This law was invalidated by District Judge Patricia Parrish, which the Republican-controlled Legislature approved and Gov. Mary Fallin signed last year. The law prohibited uses of off-label abortion-inducing drugs by requiring the doctors to administer them only in accordance with the U.S. Food and Drug Administration protocols. "Off-label" means the medication is being used in a manner not specified in the FDA's approved packaging label.
The law placed unconstitutional restrictions on non-surgical abortion in the earliest weeks of pregnancy and interfered with doctors' discretion, argued a lawsuit. Opponents contend lower dosages can make the abortion-inducing drugs more effective later in a pregnancy.
On behalf of Reproductive Services, a nonprofit reproductive health care facility in Tulsa, and the Oklahoma Coalition for Reproductive Justice, the New York-based Center for Reproductive Rights filed the lawsuit.
The law unconstitutionally segregated the abortion-inducing drugs for special restrictions and improperly delegated legislative authority to the FDA, argued Autumn Katz, senior staff attorney for the New York-based abortion-rights group. The law interfered with a doctors' discretion to treat their patients, said Katz.
Restricting the off-label use of the drugs did not serve a valid state interest and about 2 million women have taken the drugs to induce abortions early in their pregnancies, said Katz.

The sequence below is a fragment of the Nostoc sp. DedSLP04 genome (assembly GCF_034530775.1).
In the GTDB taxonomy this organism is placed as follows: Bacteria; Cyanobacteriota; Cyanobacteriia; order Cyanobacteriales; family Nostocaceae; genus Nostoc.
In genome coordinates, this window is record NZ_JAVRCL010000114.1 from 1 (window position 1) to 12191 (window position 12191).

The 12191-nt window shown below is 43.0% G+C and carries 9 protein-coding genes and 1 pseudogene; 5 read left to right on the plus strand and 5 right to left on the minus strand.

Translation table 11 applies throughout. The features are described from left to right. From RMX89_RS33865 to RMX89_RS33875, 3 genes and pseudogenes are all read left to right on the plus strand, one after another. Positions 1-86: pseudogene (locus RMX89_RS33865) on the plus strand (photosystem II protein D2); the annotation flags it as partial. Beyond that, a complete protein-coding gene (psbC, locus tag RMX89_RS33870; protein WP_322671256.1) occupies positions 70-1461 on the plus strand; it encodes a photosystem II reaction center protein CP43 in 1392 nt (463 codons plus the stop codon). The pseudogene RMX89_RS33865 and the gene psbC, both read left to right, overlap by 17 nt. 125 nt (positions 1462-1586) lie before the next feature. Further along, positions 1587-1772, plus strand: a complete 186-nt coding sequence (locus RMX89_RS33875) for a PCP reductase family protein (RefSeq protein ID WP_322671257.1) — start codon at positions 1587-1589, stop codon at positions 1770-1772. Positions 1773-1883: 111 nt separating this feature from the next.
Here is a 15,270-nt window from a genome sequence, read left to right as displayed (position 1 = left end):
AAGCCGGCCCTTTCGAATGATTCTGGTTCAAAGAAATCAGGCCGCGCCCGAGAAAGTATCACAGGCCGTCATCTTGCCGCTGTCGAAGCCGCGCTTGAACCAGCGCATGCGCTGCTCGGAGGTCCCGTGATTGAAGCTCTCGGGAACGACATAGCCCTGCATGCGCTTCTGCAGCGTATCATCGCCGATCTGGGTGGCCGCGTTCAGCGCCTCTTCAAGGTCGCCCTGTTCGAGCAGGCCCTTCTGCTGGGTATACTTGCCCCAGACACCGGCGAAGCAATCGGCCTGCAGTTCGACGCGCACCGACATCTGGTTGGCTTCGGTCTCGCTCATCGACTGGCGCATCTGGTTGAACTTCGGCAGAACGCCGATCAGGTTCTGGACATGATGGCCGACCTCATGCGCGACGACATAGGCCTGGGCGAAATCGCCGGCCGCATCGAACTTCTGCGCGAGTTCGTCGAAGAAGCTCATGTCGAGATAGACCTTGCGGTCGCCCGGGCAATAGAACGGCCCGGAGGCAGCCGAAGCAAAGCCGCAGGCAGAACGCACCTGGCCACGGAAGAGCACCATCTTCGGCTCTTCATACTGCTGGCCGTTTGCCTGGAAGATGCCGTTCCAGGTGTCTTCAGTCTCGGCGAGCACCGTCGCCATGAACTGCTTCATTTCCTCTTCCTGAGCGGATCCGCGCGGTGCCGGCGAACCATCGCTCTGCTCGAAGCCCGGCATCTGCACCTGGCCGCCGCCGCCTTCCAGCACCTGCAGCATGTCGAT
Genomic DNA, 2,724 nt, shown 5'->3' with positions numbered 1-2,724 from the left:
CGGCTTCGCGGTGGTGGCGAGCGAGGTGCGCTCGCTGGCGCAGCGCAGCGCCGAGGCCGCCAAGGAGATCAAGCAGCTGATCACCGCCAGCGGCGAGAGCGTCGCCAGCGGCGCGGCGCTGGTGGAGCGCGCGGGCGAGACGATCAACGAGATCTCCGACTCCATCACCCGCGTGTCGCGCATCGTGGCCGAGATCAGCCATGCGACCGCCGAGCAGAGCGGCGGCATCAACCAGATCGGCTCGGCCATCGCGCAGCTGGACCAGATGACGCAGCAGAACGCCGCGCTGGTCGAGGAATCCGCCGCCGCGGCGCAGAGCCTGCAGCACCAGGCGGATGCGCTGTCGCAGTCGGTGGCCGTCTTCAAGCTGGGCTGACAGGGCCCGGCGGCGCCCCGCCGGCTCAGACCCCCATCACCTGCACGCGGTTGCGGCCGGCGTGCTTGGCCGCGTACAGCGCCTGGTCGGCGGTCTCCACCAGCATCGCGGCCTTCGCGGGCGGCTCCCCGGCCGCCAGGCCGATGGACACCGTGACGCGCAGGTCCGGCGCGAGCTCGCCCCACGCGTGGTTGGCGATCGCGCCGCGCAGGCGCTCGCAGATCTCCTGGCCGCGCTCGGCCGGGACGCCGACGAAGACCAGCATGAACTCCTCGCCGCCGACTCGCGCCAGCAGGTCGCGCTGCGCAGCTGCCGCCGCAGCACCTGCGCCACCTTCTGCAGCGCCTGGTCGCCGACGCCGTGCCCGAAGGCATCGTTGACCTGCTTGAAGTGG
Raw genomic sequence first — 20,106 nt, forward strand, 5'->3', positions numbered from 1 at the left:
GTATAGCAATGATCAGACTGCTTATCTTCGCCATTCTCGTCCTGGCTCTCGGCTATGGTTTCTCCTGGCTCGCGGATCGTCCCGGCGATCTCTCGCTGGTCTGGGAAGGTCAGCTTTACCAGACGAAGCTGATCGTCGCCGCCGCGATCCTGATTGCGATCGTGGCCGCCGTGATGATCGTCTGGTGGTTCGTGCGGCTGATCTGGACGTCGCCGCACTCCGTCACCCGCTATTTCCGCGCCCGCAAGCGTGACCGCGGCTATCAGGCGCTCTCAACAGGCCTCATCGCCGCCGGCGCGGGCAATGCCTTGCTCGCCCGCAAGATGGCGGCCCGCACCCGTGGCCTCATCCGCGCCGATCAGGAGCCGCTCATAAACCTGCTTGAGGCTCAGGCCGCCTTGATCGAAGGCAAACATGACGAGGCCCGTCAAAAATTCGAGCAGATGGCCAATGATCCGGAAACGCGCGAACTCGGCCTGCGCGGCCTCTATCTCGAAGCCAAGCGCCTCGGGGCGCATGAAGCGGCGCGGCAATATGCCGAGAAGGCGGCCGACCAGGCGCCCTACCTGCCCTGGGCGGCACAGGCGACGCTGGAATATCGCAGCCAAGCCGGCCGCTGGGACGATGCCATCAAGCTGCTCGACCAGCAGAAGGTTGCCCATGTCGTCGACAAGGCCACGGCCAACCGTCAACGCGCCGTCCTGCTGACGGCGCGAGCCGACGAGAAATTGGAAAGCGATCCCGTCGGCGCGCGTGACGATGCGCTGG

But the Legislature was concerned about the health and safety of women when it adopted the statute, argued Deputy Solicitor General Mithun Mansinghani. At least six women have died in the U.S. after being administered the drugs, justifying the state's law requiring adherence to the FDA protocol, he said. "This particular method has safer alternatives," said Mansinghani.
According to the nonprofit Guttmacher Institute, which advocates sexual and reproductive health and rights, Oklahoma is among the 6 states, along with Arizona, Arkansas, North Dakota, Ohio and Texas, that has passed laws to restrict medical abortions by limiting or banning off-label uses of drugs. Enforcement of the laws in Oklahoma and Arizona had been temporarily blocked pending the outcome of legal challenges.
Among the drugs covered by the laws is mifepristone, originally known as RU-486. The FDA approved its use in 2000 through the first seven weeks of pregnancy. It is prescribed along with a second drug, misoprostol.
But medical researchers and clinical trials have shown that mifepristone is effective in much smaller doses and for two weeks longer in a pregnancy, since its FDA approval. Oklahoma law forced physicians to treat women seeking medical abortions according to an outdated method that is less safe, less effective and more expensive than the method doctors currently use, argued Katz.
Parrish said she was bound by a decision handed down by the Oklahoma Supreme Court in 2012, in striking down the law. That decision upheld a lower court ruling that invalidated a law passed in 2011 that effectively banned all drug-induced abortions in the state.
The office will appeal the decision, said Aaron Cooper, a spokesman for Attorney General Scott Pruitt's office. "As the attorney general has maintained throughout the course of litigation, the Legislature was within its constitutional authority to take steps to prevent off-label uses of abortion drugs in order to protect the health and safety of Oklahoma women," said Cooper.